Occupying the No. 3 position in a troubled industry usually doesn’t bode well for a company (ask any 1980s Chrysler executive). And that’s the position of OfficeMax (OMX). It trails the biggest player in the big box office supply retail sector, Staples (SPLS) and No. 2 Office Depot (ODP). The industry itself faces a myriad of woes. The companies built too many stores during good times and the trio’s cut-throat pricing methods leave little room for profits.
OMX saw profit drop by more than half in the first quarter to $11.4 million from $24.8 million a year earlier. That fell well short of analysts’ expectations. Sales dipped 2.8 percent to $1.86 billion.
Revenue for OfficeMax's contract unit, which supplies business customers, slid 3.9 percent, and same-store sales dipped 1.2 percent. The company expects more bad news to come, with sales little changed in the second quarter. It has slated 15 U.S. stores for closing this year.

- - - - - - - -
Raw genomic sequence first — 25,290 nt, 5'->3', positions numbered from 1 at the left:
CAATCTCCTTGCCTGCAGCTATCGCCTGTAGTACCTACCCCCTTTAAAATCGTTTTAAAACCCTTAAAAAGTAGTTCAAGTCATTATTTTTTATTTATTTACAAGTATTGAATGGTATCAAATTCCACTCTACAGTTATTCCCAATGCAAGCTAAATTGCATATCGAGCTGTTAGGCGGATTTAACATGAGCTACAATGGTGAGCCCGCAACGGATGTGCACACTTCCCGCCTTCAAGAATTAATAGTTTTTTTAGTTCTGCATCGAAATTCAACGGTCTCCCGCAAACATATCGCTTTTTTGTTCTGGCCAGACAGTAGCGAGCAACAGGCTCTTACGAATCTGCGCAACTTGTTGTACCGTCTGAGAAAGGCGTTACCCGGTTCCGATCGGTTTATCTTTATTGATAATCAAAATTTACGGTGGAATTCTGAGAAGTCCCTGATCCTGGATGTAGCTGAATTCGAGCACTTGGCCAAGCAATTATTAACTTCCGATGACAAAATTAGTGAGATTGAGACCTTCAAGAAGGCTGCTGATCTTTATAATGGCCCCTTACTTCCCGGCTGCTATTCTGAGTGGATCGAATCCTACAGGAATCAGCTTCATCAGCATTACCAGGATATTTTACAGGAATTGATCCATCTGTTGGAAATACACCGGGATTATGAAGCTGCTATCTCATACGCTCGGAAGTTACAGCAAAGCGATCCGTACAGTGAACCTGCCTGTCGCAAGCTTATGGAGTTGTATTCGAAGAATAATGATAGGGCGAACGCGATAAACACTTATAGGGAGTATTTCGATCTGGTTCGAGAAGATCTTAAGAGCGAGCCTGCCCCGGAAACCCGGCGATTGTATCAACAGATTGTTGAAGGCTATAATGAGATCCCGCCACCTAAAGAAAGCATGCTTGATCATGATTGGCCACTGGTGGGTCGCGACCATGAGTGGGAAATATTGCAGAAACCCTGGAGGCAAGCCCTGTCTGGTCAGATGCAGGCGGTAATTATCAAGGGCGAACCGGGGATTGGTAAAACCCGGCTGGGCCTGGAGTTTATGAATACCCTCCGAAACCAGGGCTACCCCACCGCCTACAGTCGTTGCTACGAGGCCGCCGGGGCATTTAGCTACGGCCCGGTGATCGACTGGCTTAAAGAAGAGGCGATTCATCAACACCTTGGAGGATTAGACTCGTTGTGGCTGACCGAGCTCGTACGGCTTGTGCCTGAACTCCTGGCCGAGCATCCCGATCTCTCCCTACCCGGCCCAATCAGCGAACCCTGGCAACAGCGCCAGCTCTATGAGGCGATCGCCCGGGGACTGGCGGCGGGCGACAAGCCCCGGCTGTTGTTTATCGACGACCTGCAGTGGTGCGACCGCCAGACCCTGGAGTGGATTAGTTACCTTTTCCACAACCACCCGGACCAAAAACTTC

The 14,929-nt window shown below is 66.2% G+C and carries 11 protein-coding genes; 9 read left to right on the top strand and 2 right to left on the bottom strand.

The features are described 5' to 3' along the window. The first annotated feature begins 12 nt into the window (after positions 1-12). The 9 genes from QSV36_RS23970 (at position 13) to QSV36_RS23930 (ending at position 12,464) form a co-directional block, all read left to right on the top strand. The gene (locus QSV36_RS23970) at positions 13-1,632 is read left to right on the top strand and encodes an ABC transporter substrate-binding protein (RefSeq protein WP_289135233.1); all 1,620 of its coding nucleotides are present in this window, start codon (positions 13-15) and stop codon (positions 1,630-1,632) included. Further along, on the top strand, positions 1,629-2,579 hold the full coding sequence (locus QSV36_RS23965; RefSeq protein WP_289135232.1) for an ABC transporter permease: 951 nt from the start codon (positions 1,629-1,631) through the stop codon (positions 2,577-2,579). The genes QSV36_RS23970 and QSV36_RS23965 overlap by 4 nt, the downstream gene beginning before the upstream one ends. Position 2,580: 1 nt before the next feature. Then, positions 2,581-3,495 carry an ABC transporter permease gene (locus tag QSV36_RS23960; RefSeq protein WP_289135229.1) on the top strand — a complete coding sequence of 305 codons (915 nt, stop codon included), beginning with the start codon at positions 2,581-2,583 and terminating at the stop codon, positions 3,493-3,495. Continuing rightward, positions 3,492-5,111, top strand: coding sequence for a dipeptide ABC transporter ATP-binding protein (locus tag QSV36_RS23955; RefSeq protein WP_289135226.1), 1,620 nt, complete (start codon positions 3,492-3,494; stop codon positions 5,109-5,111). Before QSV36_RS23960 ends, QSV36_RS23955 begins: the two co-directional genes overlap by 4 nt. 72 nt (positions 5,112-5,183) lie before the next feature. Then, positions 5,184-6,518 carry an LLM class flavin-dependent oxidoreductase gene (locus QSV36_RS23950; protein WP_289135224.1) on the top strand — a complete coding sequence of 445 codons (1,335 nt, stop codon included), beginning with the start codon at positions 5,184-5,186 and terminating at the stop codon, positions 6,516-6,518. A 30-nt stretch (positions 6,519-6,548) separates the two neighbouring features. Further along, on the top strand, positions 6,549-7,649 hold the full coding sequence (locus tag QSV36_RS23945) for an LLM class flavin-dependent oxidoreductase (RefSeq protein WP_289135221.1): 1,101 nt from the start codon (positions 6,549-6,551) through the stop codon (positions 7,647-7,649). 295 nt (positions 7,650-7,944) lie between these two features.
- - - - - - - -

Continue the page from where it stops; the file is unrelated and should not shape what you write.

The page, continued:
At least OfficeMax isn’t in denial. “We are disappointed with our start to the year,” CEO Ravi Saligram said in a statement accompanying the earnings report. “In recognition of current trends and upon a deeper evaluation of our existing capabilities, we have put in place strong actions, including significant cost mitigation programs.”
Large companies have been spending less on office supplies since the recession began in 2008, Saligram said in a conference call with analysts. So far, OfficeMax hasn’t been able to make up for that lost business with small and medium-size companies.
Analysts don’t see a bright future for OfficeMax — or its main competitors for that matter.
“We expect macroeconomic pressures to adversely affect the retail office supply industry well into 2011, with government, businesses, and consumers slashing budgets for office supplies, technology, and furniture,” writes Standard & Poor’s analyst Michael Souers.
“Intensifying competition from a multitude of sources, including mass merchants and online players, will depress gross margins well into the future.”
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